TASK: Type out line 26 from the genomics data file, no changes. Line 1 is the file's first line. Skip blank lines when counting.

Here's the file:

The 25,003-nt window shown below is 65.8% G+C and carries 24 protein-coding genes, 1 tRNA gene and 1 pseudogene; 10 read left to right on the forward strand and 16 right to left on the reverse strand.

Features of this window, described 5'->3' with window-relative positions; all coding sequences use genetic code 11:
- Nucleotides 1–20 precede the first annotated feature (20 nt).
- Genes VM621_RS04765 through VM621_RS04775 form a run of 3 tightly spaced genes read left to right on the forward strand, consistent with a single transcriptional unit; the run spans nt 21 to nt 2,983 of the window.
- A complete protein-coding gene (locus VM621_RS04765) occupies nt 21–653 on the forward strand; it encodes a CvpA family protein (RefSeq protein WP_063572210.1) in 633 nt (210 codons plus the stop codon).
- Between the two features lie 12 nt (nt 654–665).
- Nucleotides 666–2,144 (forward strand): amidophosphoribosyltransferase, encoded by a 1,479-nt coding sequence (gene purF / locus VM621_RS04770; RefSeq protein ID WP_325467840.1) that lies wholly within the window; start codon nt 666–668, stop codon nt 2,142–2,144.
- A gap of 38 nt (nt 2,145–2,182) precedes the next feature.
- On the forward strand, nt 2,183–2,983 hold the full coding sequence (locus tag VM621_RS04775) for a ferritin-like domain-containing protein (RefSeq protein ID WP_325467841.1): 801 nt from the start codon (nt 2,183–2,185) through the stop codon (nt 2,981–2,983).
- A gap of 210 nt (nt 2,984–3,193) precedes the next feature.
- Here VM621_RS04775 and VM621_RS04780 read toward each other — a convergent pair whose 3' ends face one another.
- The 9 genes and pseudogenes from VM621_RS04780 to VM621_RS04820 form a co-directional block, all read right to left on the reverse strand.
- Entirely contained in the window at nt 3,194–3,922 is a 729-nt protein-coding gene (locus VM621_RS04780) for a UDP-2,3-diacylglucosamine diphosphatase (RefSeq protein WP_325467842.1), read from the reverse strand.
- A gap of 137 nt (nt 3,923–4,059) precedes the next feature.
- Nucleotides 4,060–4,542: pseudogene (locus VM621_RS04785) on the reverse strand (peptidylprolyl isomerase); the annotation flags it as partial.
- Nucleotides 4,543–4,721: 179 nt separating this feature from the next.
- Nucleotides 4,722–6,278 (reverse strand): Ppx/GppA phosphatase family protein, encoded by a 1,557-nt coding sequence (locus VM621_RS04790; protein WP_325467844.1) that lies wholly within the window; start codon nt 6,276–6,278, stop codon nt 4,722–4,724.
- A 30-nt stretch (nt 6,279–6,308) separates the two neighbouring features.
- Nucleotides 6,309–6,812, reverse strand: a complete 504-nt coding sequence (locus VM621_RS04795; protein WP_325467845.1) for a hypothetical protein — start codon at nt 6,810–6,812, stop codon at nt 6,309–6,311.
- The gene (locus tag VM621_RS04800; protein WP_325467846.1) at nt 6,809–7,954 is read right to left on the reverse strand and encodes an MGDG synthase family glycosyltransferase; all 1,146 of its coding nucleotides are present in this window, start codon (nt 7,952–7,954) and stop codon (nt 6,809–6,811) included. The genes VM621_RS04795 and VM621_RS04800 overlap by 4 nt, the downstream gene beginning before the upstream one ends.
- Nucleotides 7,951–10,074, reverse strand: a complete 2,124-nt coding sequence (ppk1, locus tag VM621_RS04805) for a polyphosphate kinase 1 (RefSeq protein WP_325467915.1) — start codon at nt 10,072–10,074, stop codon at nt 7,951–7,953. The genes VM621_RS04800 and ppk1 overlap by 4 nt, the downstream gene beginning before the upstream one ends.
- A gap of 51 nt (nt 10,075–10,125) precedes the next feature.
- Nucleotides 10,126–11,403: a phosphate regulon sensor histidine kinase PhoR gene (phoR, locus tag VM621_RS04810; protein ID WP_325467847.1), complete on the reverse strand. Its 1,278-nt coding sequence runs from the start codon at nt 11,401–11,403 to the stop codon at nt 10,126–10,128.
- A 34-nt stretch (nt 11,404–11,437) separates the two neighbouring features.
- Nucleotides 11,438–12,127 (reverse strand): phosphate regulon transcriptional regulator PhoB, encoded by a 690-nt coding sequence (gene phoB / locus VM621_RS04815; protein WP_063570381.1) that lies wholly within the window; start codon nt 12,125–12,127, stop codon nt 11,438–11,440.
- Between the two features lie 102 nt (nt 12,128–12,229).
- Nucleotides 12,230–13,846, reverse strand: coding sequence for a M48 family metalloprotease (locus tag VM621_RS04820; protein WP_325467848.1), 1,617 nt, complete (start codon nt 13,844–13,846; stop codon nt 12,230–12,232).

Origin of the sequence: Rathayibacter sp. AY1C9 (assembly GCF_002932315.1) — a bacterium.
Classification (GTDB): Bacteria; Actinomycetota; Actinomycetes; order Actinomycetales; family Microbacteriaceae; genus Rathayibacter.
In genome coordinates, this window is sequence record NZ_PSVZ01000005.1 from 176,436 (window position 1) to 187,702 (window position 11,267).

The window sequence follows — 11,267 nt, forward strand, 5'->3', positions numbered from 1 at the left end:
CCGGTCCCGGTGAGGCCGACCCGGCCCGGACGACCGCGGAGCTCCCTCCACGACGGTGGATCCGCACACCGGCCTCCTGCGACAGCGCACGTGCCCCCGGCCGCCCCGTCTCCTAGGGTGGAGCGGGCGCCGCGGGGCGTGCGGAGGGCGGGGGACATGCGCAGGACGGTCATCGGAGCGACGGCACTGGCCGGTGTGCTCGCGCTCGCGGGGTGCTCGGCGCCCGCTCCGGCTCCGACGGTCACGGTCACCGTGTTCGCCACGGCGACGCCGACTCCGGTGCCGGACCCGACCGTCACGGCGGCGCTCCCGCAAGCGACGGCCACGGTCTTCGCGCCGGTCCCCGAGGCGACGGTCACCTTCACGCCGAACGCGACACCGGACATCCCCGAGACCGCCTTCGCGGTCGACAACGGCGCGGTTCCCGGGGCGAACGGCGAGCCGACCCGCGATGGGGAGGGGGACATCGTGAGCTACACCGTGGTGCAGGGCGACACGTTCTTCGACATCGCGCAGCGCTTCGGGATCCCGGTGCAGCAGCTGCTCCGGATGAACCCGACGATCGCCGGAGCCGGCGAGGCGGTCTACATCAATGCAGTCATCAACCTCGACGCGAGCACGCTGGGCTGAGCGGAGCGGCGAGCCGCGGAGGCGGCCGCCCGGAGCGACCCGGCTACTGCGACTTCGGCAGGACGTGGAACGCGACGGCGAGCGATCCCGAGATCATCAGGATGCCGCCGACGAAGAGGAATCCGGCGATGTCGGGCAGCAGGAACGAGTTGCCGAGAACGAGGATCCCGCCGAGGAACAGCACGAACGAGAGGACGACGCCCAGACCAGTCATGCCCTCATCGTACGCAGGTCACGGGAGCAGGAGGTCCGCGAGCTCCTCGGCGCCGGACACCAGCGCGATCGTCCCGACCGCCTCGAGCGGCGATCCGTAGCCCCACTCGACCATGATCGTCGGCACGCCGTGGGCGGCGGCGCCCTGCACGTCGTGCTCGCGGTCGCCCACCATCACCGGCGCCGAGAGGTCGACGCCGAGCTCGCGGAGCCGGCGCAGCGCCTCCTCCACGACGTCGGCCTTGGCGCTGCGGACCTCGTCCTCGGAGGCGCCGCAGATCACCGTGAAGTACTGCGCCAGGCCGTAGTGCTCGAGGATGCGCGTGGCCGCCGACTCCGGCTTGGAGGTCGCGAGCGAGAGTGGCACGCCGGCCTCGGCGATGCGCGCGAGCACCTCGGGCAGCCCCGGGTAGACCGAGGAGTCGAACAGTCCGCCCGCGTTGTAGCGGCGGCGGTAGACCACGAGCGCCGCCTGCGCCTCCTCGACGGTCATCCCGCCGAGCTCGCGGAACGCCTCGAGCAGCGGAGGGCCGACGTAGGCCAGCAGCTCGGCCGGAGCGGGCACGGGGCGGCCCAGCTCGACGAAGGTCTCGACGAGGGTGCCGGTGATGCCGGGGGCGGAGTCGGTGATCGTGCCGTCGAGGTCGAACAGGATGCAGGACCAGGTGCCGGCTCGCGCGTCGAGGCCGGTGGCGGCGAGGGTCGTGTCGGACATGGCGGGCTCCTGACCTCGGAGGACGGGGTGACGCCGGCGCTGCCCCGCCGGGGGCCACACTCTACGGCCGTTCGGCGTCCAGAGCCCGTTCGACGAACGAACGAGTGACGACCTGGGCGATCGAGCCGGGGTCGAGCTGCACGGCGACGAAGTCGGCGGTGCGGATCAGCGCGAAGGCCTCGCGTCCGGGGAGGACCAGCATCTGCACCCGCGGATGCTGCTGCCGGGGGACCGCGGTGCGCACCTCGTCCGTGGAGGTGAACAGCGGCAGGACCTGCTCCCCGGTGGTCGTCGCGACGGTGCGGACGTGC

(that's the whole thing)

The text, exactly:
- Between the two features lie 102 nt (nt 12,128–12,229).